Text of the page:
Korea’s cosmetics stocks plunge as demand from China remains weak

2023. 3. 16. 12:27
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Shares of cosmetics companies in South Korea have declined as China’s economic stimulus package fell short of expectations and Chinese rivals have gained more ground against South Korean players.

Korea’s major cosmetics stocks, which had hoped to benefit from China’s stimulus plan, continued to decline after March 5. According to Korea Exchange on Wednesday, shares of LG Household & Health Care Co. fell 12.72 percent and Amorepacific Corp. slipped 13.38 percent.

Net selling from foreign and institutional investors led the decline. Foreign and institutional investors each sold 53.9 billion won ($41.1 million) and 26.4 billion won in LG Household & Health Care shares between March 6 and 15, according to Korea Exchange. They also net sold shares of Amorepacific worth 36.8 billion won and 28.2 billion won, respectively.

In its report to the National People’s Congress on March 5, the Chinese government presented this year’s economic growth target of around 5 percent, which is lower than expected and the lowest since the Chinese government began presenting economic growth targets in 1994. Although the two sessions ended on Monday, no announcement was made on a stimulus package to revive domestic demand.

“The economic growth target is a conservative figure that falls short of financial market’s expectations and there was no surprise in the real estate sector that had been in focus,” said Choi Seol-hwa, an analyst at Meritz Securities Co.

First-half earnings at cosmetics companies are expected to worsen as demand for cosmetics in China is not likely to pick up any time soon on the absence of any stimulus measures. Despite a rise in revenge buying following China’s reopening of economic activity, consumer spending has not increased much. According to China’s National Bureau of Statistics, consumer price index rose 1 percent in February from a year ago, which is below the market forecast of 1.9 percent and the previous month’s 2.1 percent. This is due to reduced household spending power that dipped greatly during the pandemic and sluggish job growth, according to analysts.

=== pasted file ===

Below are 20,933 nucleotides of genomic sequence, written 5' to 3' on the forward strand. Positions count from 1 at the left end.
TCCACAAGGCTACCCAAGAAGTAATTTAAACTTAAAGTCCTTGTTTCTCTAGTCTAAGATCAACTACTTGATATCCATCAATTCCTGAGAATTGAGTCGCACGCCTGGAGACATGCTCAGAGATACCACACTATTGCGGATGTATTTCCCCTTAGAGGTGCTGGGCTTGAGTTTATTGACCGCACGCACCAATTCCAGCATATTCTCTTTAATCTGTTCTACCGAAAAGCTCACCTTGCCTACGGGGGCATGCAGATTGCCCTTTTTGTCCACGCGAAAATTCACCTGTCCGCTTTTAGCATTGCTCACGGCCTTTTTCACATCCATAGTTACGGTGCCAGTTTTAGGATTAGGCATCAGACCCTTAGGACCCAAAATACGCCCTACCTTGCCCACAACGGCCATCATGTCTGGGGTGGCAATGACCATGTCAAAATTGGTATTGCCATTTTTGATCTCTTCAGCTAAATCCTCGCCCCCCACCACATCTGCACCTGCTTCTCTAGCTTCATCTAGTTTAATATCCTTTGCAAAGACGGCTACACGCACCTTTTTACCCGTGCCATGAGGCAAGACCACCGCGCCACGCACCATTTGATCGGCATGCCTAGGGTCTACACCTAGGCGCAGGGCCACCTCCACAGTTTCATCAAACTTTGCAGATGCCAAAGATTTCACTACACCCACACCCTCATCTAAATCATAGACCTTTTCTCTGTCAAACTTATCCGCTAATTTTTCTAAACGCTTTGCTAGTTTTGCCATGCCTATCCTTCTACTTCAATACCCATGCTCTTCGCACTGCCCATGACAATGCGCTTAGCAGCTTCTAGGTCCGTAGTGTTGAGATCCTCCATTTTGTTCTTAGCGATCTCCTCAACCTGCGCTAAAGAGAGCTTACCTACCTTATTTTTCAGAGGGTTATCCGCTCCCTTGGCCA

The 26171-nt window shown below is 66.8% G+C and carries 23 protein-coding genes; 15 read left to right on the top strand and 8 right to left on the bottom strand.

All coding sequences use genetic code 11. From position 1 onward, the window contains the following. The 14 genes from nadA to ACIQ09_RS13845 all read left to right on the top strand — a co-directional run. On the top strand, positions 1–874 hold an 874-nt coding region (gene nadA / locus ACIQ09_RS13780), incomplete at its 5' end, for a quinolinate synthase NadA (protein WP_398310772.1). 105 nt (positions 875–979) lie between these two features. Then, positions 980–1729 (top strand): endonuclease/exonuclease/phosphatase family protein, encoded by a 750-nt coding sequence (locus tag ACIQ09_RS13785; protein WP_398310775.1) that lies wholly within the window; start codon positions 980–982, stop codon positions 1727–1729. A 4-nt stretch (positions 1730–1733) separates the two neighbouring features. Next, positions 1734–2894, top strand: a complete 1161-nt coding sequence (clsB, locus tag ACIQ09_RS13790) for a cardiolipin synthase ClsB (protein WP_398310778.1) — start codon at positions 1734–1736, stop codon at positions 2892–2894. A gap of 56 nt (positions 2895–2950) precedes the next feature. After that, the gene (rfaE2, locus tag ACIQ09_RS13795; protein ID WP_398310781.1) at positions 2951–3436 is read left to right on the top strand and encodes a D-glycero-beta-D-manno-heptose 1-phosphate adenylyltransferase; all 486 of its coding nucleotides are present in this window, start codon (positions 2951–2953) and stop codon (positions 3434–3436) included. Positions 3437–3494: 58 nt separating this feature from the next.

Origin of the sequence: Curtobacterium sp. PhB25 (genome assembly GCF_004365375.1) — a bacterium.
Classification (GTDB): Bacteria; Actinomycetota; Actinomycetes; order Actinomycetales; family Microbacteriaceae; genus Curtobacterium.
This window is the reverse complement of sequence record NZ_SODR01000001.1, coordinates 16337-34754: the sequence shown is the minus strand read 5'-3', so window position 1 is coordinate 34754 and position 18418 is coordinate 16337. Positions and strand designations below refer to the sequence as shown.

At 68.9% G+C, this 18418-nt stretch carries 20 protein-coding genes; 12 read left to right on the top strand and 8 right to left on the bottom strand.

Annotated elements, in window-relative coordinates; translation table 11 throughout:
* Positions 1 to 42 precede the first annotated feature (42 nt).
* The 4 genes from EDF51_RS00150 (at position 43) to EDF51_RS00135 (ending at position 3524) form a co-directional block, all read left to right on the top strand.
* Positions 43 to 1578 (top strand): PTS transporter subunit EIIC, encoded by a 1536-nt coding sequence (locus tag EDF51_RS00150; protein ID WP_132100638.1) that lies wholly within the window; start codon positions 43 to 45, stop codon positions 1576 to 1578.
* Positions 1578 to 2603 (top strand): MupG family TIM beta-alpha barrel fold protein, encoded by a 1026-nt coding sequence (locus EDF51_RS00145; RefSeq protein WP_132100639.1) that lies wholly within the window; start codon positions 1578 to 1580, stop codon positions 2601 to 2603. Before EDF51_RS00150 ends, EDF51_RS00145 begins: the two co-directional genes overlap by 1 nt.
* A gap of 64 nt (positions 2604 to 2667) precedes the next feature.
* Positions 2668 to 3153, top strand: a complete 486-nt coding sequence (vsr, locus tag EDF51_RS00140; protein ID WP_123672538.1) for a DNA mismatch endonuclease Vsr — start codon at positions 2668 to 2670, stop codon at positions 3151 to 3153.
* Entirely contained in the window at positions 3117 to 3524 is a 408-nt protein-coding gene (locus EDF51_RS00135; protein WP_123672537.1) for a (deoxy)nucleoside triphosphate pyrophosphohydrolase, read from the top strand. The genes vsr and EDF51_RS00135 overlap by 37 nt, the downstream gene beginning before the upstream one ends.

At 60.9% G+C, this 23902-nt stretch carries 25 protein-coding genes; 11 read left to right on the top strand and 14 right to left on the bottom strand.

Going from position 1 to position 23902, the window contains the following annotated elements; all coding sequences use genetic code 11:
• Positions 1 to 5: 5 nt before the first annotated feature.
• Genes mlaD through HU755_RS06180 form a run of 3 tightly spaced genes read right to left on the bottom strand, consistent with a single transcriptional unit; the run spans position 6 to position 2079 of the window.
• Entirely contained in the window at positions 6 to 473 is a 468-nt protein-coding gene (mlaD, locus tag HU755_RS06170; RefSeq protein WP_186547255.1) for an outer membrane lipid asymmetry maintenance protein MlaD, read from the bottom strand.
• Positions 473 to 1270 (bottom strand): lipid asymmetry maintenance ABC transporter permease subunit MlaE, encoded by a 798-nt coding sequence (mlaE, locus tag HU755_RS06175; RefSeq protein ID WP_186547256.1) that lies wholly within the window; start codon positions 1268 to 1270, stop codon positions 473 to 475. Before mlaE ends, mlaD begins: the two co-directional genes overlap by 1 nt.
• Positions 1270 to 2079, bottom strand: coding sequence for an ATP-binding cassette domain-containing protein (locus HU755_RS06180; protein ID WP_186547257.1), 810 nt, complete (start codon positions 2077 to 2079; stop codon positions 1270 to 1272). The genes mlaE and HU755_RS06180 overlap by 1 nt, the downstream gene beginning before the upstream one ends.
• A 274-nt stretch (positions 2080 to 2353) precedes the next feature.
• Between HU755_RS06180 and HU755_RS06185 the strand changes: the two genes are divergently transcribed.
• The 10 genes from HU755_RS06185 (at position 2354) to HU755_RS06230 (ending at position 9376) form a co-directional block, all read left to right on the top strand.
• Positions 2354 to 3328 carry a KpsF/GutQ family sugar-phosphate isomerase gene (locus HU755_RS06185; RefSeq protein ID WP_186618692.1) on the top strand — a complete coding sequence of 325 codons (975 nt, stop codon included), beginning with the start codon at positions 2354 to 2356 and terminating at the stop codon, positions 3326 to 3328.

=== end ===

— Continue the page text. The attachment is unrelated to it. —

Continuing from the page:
Duty-free sales at cosmetics companies are expected to remain flat in the first quarter of this year. “Duty-free sales at LG Household and Amorepacific in the first quarter will decline by more than 30 percent from a year earlier,” said Park Hyun-jin, an analyst at Shinhan Securities Co. “Shares are not likely to gain unless Chinese demand recovers.”

Exports of Korean cosmetics to China are also declining. According to the Korea Customs Service, exports of skincare products to China last year fell for the first time in five years, down 31.4 percent to $1.95 billion. The per-ton price of skincare products for exports also fell to $29,000 in December last year and to $23,000 in January from the previous $30,000-$40,000.

LG Household and Amorepacific are expected to post weak earnings in the first quarter as sales at the two companies account for about 36 percent of the total overseas revenue. According to market data tracker FnGuide, LG Household’s January-March operating profit is projected to rise by 0.46 percent from a year ago to 176.4 billion won. Amorepacific is estimated to post 117.8 billion won in operating profit, a 25.44 percent drop from the same period last year.

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